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'Battling waves, watching whales'

Last modified: 9/7/2012 12:00:00 AM
I wrote last week's column in Parc National du Fjord du Saguenay near Rivere Eternite, Quebec. This week, I'm home. Frankly, I wish we were still in Quebec enjoying one of our best Active Outdoors getaways ever.

Our goal on the trip was to paddle our sea kayaks on spectacular Saguenay Fjord and, hopefully, see some whales as we paddled. We'd signed up for two guided paddles with OrganizAction (OrganisAction.com), one of several companies that run kayak tours on the fjord.

On our first excursion, a

strong wind kept us within Baie Eternite. The winds continued next day; we saw other kayakers out on the cove at L'Anse Saint Jean but they were clearly struggling and we stayed ashore. Thursday would have been ideal for kayaking but (naturally) I was committed to fishing on the Petit Saguenay. Heavy thunderstorms rolled through that night.

Friday was our last hope for paddling among the whales. Not a breath of wind so much as rippled the water when we met our guide, Mathieu Bergeron, at low tide on the shores of Anse Saint Etienne and dragged our boats about 200 yards to launch. A half mile later we paddled into the main fjord with a breeze rippling the water. Our goal was Baie Sainte Marguerite, a common hangout for whales about 3.5 miles away.

As we paddled, looking for whales, the winds picked up - but so gradually we hardly noticed. Still, by the time we reached Cap Sainte Marguerite, a sharp rain squall blew through, leaving the waves topped with whitecaps. I jokingly told Marilyn her new nickname was "She Who Calls The Winds." Mathieu, who sits in a rocking sea kayak as comfortably as most of us sit in an easy chair, didn't seem concerned, but I asked to pull out at the first safe beach for lunch. As we fought the wind, Marilyn saw our first whale of the trip, about 50 yards ahead. I was looking in the wrong direction and missed it.

We sat on a rocky point, ate our lunches, and watched for whales, but all we could see were building waves and whitecaps. By the time we finished lunch, the quiet little beach we had landed on was being pounded by 3-foot waves. Launching was a trick, and the next 10 minutes were just plain scary in closely spaced waves as high as our heads.

Mathieu stayed close to Marilyn to help keep her safe. I could barely control my boat, but made it safely into a tiny, semi-protected cove where I waited for Mathieu and "She Who Calls The Wind." From there, we decided to raft the three boats together and, basically, let the wind push us where we were going. Marilyn's boat was sandwiched in the middle as she held on to both Mathieu's boat and mine. Mathieu and I paddled as needed to steer us on the correct course. We floated about three miles that way in 45 minutes, back to the mouth of the cove where we'd launched.

As we separated and paddled into the protected waters of the cove, we began to see pure white Beluga whales around us, nine in total, some as close as 50 yards. We could see and hear it when they spouted. In the calm water, seeing the whales was like seeing a rainbow after a violent storm had passed; it felt like a blessing.

The 10 scary minutes around Cap Sainte Marguerite were just that, 10 very scary minutes. I'm glad we did it, glad no one capsized, glad we didn't have to do it any longer. Overall, paddling among the whales of Saguenay Fjord was one of the most soul-satisfying experiences I've ever had outdoors. Marilyn and I are already planning to go back as soon as we can.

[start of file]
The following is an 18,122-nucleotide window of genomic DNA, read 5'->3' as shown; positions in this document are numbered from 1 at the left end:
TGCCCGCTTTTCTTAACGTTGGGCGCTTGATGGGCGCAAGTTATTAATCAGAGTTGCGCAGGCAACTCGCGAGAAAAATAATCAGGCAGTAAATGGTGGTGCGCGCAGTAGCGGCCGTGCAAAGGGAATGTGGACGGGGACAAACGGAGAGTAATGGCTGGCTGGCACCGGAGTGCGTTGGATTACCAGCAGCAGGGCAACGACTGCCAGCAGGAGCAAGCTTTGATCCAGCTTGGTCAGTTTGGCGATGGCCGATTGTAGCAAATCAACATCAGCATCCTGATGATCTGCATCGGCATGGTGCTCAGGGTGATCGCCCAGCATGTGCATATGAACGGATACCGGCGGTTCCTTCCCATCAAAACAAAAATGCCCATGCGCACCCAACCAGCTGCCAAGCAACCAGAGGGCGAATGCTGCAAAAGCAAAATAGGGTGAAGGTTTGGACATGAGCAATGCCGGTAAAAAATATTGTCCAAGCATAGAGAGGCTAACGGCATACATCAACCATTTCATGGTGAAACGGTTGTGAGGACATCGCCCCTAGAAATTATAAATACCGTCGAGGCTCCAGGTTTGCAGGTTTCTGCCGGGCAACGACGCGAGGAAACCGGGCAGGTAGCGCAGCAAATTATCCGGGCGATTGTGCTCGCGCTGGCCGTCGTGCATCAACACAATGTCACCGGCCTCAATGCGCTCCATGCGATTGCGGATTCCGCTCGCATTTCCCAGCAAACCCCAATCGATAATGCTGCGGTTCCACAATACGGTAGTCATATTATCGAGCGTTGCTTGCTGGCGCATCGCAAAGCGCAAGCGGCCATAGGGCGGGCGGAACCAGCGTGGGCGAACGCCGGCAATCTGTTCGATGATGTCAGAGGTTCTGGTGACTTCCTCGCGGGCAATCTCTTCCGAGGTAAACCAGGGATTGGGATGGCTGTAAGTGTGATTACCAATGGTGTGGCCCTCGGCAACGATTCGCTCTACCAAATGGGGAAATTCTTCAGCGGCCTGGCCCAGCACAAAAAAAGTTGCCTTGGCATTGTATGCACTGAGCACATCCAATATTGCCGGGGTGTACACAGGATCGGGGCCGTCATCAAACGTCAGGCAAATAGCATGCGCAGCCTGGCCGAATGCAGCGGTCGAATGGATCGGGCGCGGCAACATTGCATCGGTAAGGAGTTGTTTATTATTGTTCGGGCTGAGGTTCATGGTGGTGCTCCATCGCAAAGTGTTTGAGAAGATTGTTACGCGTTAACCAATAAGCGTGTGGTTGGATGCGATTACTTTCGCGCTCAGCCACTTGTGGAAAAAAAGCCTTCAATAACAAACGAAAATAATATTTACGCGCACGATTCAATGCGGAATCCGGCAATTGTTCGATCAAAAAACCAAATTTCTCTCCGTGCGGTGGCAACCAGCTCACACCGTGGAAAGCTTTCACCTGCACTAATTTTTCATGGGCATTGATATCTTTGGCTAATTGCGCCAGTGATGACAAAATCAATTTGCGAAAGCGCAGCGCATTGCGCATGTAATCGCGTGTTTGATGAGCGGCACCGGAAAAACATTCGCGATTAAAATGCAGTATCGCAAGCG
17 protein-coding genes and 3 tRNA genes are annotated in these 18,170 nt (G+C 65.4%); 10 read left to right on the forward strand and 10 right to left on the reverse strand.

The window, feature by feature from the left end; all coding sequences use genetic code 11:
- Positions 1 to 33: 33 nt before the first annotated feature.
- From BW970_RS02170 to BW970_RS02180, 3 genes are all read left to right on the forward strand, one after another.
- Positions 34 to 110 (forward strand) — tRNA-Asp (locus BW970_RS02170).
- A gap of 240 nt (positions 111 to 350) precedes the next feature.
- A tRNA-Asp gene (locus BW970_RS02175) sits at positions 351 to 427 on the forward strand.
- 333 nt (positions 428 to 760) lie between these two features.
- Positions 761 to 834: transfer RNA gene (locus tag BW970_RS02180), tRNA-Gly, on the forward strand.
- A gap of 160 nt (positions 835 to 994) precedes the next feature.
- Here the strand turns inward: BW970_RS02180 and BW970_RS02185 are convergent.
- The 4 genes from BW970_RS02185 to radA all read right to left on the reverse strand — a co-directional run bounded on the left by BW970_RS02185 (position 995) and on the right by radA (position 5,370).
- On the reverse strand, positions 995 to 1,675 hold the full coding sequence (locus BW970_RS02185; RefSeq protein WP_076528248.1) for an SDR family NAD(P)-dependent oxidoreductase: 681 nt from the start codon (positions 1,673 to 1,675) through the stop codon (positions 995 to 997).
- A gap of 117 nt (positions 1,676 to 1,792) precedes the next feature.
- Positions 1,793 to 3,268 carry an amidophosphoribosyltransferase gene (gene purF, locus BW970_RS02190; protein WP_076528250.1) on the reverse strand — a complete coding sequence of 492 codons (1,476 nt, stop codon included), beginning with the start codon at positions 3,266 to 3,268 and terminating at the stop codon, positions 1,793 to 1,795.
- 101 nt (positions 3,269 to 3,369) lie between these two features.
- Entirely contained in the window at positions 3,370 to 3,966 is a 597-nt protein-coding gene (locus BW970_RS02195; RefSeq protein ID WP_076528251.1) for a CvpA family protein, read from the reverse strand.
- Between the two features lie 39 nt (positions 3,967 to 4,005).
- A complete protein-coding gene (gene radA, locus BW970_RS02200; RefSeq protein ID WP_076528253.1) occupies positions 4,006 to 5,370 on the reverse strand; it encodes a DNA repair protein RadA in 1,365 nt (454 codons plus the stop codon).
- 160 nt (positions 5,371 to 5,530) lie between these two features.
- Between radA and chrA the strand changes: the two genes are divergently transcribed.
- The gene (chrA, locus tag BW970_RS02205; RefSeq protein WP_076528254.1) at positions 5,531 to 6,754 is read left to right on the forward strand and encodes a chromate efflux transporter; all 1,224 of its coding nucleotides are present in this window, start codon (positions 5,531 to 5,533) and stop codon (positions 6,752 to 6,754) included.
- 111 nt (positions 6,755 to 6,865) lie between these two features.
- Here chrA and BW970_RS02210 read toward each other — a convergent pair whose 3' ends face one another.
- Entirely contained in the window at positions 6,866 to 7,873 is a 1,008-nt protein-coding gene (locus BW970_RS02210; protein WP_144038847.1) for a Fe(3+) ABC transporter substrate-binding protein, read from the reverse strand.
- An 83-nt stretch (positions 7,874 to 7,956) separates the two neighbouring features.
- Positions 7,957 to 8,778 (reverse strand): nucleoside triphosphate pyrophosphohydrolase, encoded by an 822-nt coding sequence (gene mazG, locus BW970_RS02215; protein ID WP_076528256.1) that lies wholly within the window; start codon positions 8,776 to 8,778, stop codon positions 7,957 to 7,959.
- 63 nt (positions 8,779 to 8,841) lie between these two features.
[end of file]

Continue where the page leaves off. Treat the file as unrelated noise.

Life isn't a spectator sport. Get out and enjoy!Where to stay, eat, play

Our first night was spent in the Auberge de la riviere Saguenay (aubergesaguenay.com) in the village of La Baie, where innkeeper Pauline Gagnon and her husband welcomed us as friends, fed us a great dinner and breakfast, and put us in a room with a spectacular view out onto the improbably named Baie des Ha! Ha!. Highly recommended.

Our second night was in the comfortable "Hutopia" cabin tent in Parc national du Fjord-du-Saguenay, which had clean sheets and blankets, stove, fridge, pots, dishes and utensils, even a heater - essentially everything needed for comfort. We cooked our own dinnerand went to bed very early.

It rained and the wind blew much of the next day, but we had fun touring the village of L'Anse-Saint-Jean and whiling away the afternoon in the Nordic Spa at Edouard-les-Bains (edouard-les-bains.com). Our third night we ate an excellent dinner and slept in a very comfortable room at Auberges des Cevennes, where innkeeper Thomas Dufour served up a delicious dinner of local produce and fresh salmon.

After a day spent fishing on the Petit Saguenay River (petitsaguenay.com) while Marilyn stayed at the Auberges des Cevennes and explored L'Anse Saint Jean, our fourth night was spent in a cozy cabin right next to a waterfall (Chutes St Antoine) on the Petit Saguenay River. Talk about relaxing - listening to the water flow all night long! We ate dinner that night in the lovely Auberge du Jardin (aubergedujardin.com) and enjoyed one of the top-10 best restaurant meals ever (five course, each perfect!). Don't miss it.

Launched from the Village Vacances Petit-Saguenay (a summer camp for adults and kids on the shores of Anse Saint Etienne), we paddled with the whales on Friday. A beautiful spot and a great place for a "French immersion" vacation for you and your kids.

For our last night, we drove down to Tadoussac, where Saguenay Fjord empties into the St. Lawrence River, and spent one night in the elegant Hotel Tadoussac (hoteltadoussac.com). If you like the Omni Mount Washington, you'll love this place. Same elegance, beautiful garden, gorgeous views. The buffet dinner at their Le Coverdale Dining Room was simply excellent.

Then we had to drive home ... sigh.

(Tim Jones can be reached at timjones@easternslopes.com.)


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